Feds Spend $402,721 on Underwear That Senses Cigarette SmokeBy Elizabeth Harrington
May. 10, 2013
Instant Justice: Antifa Assaults Journalist In DC, Gets Arrested Immediately
Bill Nye Show: White People Need to Stop Using 'Asian Wallpaper,' Ruined Yoga With 'Their Lululemon Hands'
Obama Cashing In With "$400K Speech" to Wall Street Bankers
Maxine Waters Paid Daughter Nearly $650k From Campaign Funds
ISIS Once 'Apologized' to Israel for Attacking IDF Soldiers: Fmr Defense Minister's Stunning Admission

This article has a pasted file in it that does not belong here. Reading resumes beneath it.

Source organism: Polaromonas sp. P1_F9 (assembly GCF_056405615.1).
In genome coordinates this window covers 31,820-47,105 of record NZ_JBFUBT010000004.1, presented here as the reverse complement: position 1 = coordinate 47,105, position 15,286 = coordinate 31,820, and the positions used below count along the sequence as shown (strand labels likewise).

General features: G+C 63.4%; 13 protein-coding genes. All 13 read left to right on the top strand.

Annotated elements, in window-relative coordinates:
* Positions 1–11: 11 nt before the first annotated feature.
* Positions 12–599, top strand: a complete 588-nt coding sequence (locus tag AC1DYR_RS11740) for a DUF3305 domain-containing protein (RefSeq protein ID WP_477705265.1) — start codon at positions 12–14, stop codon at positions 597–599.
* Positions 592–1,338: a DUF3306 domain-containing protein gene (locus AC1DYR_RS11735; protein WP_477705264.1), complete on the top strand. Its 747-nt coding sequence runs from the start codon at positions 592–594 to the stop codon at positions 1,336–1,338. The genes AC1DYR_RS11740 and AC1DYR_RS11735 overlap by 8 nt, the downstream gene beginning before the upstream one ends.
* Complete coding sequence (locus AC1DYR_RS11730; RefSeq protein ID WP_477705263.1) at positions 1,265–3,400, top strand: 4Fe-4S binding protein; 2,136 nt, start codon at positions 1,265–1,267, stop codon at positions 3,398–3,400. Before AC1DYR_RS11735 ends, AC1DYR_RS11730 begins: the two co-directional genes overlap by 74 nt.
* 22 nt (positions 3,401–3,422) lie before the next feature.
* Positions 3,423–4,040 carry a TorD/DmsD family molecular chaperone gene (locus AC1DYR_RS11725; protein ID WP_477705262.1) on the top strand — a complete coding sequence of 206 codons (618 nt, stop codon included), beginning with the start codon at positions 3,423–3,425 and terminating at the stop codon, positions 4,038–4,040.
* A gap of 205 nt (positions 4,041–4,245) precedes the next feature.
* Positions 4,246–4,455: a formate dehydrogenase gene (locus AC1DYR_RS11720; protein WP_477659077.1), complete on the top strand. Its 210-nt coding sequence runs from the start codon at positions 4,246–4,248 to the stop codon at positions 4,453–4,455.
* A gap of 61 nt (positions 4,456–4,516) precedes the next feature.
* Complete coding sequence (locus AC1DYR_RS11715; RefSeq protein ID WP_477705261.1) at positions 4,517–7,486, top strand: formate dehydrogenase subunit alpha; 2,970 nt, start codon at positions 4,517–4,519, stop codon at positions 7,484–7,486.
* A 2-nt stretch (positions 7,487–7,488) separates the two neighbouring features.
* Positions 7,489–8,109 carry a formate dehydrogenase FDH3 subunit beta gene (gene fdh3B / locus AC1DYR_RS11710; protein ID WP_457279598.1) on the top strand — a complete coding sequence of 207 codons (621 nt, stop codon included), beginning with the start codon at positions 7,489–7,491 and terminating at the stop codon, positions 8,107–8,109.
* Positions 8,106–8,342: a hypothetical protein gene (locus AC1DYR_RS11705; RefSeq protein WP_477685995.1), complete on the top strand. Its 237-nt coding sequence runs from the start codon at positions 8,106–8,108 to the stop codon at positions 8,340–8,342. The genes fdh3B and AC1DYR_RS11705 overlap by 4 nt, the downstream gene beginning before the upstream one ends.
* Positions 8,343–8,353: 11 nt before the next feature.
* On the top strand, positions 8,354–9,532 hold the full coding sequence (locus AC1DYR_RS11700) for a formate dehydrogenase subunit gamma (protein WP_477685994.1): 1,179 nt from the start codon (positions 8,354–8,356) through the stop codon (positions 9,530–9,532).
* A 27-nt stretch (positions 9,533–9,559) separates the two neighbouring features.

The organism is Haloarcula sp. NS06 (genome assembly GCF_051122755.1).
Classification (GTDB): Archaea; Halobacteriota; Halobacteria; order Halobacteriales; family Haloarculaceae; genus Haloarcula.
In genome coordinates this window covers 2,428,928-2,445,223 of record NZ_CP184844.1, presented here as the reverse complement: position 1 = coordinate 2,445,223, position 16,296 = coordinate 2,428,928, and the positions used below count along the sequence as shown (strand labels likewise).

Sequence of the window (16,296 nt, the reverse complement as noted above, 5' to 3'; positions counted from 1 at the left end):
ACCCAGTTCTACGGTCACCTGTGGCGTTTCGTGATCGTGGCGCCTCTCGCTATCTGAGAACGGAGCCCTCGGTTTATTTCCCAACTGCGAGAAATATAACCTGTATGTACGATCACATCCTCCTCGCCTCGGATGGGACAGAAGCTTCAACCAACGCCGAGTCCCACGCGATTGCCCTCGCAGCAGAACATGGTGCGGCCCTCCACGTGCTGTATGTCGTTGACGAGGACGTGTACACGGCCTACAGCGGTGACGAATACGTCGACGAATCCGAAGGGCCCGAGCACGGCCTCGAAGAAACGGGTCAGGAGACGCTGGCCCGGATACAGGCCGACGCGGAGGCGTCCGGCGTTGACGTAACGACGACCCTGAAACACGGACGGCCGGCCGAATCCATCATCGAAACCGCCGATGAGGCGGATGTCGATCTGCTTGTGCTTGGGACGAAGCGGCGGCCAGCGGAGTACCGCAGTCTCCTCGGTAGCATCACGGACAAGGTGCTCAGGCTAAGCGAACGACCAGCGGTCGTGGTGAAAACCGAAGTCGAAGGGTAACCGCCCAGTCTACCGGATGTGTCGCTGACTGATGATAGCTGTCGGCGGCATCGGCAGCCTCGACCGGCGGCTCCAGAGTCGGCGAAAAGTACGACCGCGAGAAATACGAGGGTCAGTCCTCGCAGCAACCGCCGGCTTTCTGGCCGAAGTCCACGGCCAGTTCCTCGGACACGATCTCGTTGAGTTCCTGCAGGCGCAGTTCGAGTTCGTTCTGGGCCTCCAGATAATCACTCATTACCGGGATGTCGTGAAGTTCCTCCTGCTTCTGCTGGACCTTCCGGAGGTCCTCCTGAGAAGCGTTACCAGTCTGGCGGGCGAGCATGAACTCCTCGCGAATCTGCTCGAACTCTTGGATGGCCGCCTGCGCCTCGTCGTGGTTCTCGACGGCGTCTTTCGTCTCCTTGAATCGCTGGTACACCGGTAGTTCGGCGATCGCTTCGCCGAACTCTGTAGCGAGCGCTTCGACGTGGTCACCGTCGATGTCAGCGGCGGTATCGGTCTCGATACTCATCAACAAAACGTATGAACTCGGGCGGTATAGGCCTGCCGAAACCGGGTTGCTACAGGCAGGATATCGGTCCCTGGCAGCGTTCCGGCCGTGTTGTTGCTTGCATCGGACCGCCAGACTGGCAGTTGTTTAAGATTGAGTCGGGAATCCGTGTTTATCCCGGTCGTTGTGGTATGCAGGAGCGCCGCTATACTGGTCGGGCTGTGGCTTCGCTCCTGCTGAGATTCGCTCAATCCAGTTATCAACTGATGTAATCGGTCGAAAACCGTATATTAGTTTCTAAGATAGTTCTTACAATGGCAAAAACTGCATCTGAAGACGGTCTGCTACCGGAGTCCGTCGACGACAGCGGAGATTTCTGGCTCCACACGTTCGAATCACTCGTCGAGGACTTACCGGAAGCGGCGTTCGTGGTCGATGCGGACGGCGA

The National Institutes of Health (NIH) has awarded more than $400,000 to a research project involving underwear that can detect when a person smokes cigarettes.
The University of Alabama has received two grants totaling $402,721 for the project, which so far has produced a "very early prototype" of the monitoring system, which -- in its current state -- fits like a vest.
The goal of the three-year study is to "develop a wearable sensor system comprised of a breathing sensor integrated into conventional underwear." The Personal Automatic Cigarette Tracker (PACT for short) is intended to accurately measure when and how often people smoke as well as how deeply they inhale. The real-time information would be used to design strategies for smoking cessation.